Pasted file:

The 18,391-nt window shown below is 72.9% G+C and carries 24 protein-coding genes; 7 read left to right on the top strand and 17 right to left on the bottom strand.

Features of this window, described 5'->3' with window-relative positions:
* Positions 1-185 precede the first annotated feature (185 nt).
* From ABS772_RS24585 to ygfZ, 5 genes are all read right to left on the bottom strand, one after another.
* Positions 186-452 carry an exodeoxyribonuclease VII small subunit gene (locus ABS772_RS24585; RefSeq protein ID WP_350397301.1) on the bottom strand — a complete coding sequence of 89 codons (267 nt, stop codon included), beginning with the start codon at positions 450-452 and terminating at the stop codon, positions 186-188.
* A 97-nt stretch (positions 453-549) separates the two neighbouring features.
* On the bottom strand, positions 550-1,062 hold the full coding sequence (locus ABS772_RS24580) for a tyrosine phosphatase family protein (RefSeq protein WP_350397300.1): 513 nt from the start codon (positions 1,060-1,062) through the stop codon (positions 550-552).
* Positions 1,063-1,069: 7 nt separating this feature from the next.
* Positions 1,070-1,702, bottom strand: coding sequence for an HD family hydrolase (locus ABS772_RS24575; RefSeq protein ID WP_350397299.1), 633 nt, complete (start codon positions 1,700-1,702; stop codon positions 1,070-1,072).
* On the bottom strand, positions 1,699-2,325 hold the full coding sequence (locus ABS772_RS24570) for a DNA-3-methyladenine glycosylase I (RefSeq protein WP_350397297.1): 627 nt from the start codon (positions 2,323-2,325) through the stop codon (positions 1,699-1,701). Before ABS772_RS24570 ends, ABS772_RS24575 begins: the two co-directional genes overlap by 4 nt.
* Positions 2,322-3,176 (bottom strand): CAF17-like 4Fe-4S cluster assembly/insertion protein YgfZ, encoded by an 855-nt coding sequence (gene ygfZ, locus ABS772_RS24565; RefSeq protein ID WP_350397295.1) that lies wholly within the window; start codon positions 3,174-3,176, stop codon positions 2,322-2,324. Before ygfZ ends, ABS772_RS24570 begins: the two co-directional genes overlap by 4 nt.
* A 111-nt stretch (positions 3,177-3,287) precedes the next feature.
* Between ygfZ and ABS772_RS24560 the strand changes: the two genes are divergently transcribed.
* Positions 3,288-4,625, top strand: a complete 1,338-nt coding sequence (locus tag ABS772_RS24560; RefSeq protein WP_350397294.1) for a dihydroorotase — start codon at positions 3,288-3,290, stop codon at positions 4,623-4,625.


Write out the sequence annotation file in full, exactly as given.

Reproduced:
The 18,391-nt window shown below is 72.9% G+C and carries 24 protein-coding genes; 7 read left to right on the top strand and 17 right to left on the bottom strand.

Features of this window, described 5'->3' with window-relative positions:
* Positions 1-185 precede the first annotated feature (185 nt).
* From ABS772_RS24585 to ygfZ, 5 genes are all read right to left on the bottom strand, one after another.
* Positions 186-452 carry an exodeoxyribonuclease VII small subunit gene (locus ABS772_RS24585; RefSeq protein ID WP_350397301.1) on the bottom strand — a complete coding sequence of 89 codons (267 nt, stop codon included), beginning with the start codon at positions 450-452 and terminating at the stop codon, positions 186-188.
* A 97-nt stretch (positions 453-549) separates the two neighbouring features.
* On the bottom strand, positions 550-1,062 hold the full coding sequence (locus ABS772_RS24580) for a tyrosine phosphatase family protein (RefSeq protein WP_350397300.1): 513 nt from the start codon (positions 1,060-1,062) through the stop codon (positions 550-552).
* Positions 1,063-1,069: 7 nt separating this feature from the next.
* Positions 1,070-1,702, bottom strand: coding sequence for an HD family hydrolase (locus ABS772_RS24575; RefSeq protein ID WP_350397299.1), 633 nt, complete (start codon positions 1,700-1,702; stop codon positions 1,070-1,072).
* On the bottom strand, positions 1,699-2,325 hold the full coding sequence (locus ABS772_RS24570) for a DNA-3-methyladenine glycosylase I (RefSeq protein WP_350397297.1): 627 nt from the start codon (positions 2,323-2,325) through the stop codon (positions 1,699-1,701). Before ABS772_RS24570 ends, ABS772_RS24575 begins: the two co-directional genes overlap by 4 nt.
* Positions 2,322-3,176 (bottom strand): CAF17-like 4Fe-4S cluster assembly/insertion protein YgfZ, encoded by an 855-nt coding sequence (gene ygfZ, locus ABS772_RS24565; RefSeq protein ID WP_350397295.1) that lies wholly within the window; start codon positions 3,174-3,176, stop codon positions 2,322-2,324. Before ygfZ ends, ABS772_RS24570 begins: the two co-directional genes overlap by 4 nt.
* A 111-nt stretch (positions 3,177-3,287) precedes the next feature.
* Between ygfZ and ABS772_RS24560 the strand changes: the two genes are divergently transcribed.
* Positions 3,288-4,625, top strand: a complete 1,338-nt coding sequence (locus tag ABS772_RS24560; RefSeq protein WP_350397294.1) for a dihydroorotase — start codon at positions 3,288-3,290, stop codon at positions 4,623-4,625.